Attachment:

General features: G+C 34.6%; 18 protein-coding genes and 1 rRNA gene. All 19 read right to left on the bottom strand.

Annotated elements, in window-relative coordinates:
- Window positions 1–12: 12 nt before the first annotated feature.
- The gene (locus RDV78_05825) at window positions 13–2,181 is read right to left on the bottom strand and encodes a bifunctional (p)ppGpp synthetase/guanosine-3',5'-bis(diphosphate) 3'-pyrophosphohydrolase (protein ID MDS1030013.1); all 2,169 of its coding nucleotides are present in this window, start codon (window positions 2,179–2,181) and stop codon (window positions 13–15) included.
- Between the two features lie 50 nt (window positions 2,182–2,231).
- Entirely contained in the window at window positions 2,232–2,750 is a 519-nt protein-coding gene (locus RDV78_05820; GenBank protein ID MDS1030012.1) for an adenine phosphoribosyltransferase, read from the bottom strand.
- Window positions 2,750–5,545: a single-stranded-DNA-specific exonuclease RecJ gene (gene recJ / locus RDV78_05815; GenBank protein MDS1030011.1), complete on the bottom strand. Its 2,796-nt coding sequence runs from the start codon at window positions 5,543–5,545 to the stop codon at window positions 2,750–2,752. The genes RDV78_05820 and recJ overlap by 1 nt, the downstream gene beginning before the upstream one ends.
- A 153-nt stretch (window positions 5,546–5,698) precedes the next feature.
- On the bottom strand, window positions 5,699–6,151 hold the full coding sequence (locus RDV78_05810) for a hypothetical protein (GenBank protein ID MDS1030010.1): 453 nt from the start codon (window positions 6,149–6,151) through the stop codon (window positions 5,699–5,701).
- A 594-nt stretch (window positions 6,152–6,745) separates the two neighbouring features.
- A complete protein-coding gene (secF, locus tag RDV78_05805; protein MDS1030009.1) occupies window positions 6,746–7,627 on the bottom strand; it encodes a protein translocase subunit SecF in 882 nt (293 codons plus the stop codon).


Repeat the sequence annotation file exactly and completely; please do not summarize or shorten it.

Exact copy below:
General features: G+C 34.6%; 18 protein-coding genes and 1 rRNA gene. All 19 read right to left on the bottom strand.

Annotated elements, in window-relative coordinates:
- Window positions 1–12: 12 nt before the first annotated feature.
- The gene (locus RDV78_05825) at window positions 13–2,181 is read right to left on the bottom strand and encodes a bifunctional (p)ppGpp synthetase/guanosine-3',5'-bis(diphosphate) 3'-pyrophosphohydrolase (protein ID MDS1030013.1); all 2,169 of its coding nucleotides are present in this window, start codon (window positions 2,179–2,181) and stop codon (window positions 13–15) included.
- Between the two features lie 50 nt (window positions 2,182–2,231).
- Entirely contained in the window at window positions 2,232–2,750 is a 519-nt protein-coding gene (locus RDV78_05820; GenBank protein ID MDS1030012.1) for an adenine phosphoribosyltransferase, read from the bottom strand.
- Window positions 2,750–5,545: a single-stranded-DNA-specific exonuclease RecJ gene (gene recJ / locus RDV78_05815; GenBank protein MDS1030011.1), complete on the bottom strand. Its 2,796-nt coding sequence runs from the start codon at window positions 5,543–5,545 to the stop codon at window positions 2,750–2,752. The genes RDV78_05820 and recJ overlap by 1 nt, the downstream gene beginning before the upstream one ends.
- A 153-nt stretch (window positions 5,546–5,698) precedes the next feature.
- On the bottom strand, window positions 5,699–6,151 hold the full coding sequence (locus RDV78_05810) for a hypothetical protein (GenBank protein ID MDS1030010.1): 453 nt from the start codon (window positions 6,149–6,151) through the stop codon (window positions 5,699–5,701).
- A 594-nt stretch (window positions 6,152–6,745) separates the two neighbouring features.
- A complete protein-coding gene (secF, locus tag RDV78_05805; protein MDS1030009.1) occupies window positions 6,746–7,627 on the bottom strand; it encodes a protein translocase subunit SecF in 882 nt (293 codons plus the stop codon).